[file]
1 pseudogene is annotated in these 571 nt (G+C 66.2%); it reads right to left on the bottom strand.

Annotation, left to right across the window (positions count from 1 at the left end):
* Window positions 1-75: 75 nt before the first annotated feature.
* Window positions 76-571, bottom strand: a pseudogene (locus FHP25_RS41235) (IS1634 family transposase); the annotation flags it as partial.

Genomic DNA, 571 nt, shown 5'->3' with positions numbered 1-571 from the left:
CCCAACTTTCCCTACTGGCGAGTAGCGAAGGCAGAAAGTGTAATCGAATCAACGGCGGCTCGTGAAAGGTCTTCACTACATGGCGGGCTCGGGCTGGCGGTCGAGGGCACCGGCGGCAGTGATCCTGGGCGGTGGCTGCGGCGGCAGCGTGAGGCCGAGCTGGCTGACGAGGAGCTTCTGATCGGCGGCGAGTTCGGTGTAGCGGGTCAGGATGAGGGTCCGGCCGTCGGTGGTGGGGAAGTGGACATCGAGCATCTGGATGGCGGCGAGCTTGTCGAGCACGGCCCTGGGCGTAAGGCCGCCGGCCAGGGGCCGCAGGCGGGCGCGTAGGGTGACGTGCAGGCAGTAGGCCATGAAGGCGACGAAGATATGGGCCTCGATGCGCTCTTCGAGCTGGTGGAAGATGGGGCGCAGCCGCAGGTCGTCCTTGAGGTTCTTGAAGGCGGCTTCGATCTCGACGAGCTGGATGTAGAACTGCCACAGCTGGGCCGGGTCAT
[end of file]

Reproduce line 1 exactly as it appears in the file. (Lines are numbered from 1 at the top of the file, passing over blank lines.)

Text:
1 pseudogene is annotated in these 571 nt (G+C 66.2%); it reads right to left on the bottom strand.